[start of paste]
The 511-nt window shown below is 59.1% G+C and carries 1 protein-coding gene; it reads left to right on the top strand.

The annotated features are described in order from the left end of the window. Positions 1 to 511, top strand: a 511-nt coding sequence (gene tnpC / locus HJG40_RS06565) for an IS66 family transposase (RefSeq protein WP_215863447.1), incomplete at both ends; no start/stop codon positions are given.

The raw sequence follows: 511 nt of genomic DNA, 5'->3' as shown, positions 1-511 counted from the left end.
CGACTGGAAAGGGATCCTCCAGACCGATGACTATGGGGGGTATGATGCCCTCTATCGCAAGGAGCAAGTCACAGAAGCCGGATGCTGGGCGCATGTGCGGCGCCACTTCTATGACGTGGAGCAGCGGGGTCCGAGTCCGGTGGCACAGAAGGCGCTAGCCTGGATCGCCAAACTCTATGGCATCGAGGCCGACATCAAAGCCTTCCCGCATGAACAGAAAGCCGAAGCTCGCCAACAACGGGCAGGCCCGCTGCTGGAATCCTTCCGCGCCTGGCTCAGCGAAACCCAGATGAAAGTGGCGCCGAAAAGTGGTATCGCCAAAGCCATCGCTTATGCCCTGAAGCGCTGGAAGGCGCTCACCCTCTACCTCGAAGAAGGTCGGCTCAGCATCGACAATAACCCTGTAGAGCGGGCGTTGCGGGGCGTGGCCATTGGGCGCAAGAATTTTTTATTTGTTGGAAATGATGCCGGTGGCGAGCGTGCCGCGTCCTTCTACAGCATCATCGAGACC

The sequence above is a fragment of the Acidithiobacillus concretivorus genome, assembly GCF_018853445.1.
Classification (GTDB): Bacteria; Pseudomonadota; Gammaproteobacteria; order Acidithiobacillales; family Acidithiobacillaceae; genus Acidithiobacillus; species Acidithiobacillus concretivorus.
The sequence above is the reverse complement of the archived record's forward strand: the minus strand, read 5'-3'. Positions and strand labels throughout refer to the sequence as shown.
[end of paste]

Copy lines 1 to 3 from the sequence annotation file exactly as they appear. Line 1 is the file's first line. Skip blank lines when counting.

The 511-nt window shown below is 59.1% G+C and carries 1 protein-coding gene; it reads left to right on the top strand.

The annotated features are described in order from the left end of the window. Positions 1 to 511, top strand: a 511-nt coding sequence (gene tnpC / locus HJG40_RS06565) for an IS66 family transposase (RefSeq protein WP_215863447.1), incomplete at both ends; no start/stop codon positions are given.

The raw sequence follows: 511 nt of genomic DNA, 5'->3' as shown, positions 1-511 counted from the left end.